Should we have faith in the predictive power of gambling markets?

By The Economist online

Gamblers seem to think Donald Trump is a 3-1 outsider to win the election on Tuesday. The Predictit market has Hillary Clinton on 77% (where 100% is certainty). But what does that really tell us? On June 21, two days before the British referendum on the EU, Betfair was implying odds of 75% for Remain and 25% for Leave. This was despite quite a large number of polls that showed Leave ahead. As we know, Leave won 52% to 48%.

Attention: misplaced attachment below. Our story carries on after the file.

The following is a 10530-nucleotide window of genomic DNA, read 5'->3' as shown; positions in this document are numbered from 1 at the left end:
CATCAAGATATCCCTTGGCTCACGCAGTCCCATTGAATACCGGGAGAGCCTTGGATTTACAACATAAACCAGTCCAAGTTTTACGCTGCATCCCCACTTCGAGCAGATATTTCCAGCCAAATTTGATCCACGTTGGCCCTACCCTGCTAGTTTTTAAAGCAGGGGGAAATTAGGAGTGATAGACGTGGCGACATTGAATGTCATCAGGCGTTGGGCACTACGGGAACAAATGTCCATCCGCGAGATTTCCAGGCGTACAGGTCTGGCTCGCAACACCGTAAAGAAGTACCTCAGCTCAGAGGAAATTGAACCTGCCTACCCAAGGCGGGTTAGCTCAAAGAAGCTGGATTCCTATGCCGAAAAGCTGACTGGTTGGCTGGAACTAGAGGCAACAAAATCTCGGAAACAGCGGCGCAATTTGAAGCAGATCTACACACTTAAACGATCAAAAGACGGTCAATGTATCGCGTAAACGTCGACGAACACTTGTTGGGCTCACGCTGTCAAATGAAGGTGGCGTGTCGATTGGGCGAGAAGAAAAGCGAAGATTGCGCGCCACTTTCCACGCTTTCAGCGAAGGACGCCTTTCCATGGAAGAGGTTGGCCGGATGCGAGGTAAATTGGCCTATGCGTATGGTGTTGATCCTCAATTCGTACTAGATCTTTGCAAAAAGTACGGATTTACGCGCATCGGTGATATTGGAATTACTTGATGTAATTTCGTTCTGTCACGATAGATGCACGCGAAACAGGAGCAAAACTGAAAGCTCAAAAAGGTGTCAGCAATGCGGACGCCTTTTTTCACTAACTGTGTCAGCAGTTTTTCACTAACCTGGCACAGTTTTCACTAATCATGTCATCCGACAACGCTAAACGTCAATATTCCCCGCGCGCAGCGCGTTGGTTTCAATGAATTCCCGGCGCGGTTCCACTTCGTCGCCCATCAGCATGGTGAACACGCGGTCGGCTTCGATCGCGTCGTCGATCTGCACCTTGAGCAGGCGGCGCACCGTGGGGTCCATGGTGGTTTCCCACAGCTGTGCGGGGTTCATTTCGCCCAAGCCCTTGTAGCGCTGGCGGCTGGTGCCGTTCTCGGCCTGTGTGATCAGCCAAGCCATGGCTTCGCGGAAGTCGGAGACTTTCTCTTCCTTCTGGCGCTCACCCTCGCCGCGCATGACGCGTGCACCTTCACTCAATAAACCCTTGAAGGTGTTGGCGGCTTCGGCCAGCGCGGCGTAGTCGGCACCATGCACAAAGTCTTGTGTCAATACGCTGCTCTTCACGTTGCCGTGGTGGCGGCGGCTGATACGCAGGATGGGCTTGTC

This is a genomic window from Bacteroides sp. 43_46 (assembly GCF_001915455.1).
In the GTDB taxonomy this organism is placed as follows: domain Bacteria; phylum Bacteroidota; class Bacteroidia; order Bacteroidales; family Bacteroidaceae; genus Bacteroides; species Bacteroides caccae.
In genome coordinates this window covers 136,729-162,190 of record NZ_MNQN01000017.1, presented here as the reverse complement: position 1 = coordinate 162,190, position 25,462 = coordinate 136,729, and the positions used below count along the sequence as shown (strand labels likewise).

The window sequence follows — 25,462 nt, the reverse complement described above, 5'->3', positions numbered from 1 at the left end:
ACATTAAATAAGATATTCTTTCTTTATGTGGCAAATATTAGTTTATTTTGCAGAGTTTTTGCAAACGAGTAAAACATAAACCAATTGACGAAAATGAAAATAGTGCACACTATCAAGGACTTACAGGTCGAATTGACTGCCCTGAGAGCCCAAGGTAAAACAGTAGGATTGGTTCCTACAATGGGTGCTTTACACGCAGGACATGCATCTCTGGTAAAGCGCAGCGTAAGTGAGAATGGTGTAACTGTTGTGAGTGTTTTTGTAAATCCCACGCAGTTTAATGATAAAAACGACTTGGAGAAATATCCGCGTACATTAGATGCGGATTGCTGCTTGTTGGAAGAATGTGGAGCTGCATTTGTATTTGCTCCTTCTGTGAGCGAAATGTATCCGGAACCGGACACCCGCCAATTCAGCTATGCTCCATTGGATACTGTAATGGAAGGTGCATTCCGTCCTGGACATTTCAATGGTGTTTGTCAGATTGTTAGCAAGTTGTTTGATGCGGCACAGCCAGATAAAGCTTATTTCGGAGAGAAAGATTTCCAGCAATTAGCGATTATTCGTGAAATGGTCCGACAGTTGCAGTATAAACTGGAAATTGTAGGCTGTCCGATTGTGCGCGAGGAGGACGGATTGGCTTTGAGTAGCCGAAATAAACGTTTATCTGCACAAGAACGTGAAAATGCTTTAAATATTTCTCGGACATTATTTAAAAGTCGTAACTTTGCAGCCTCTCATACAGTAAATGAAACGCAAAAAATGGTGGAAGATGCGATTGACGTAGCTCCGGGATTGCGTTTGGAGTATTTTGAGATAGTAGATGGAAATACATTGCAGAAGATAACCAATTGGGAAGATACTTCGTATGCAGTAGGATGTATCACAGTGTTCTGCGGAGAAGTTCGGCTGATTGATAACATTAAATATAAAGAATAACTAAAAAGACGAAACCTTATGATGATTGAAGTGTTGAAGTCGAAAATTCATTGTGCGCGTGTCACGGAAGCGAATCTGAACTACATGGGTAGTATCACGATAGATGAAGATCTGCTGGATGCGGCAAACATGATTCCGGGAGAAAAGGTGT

The idea of looking at betting markets is that “smart money” can assess all the information far more efficiently than opinion pollsters or newspaper columnists. It’s efficient market theory for politics. But what are the gamblers assessing? They are looking at the same poll as everyone else. in the EU referendum, some people seemed to believe that despite the polls, a status quo bias would ensure that Remain won (such a thing had been seen in previous referenda). But that wasn’t the case. Instead, as i feared in my first column of the year, voters seemed to have used the poll to protests against high levels of immigration.

Another oddity…

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Category: Business and finance, Buttonwood’s notebook

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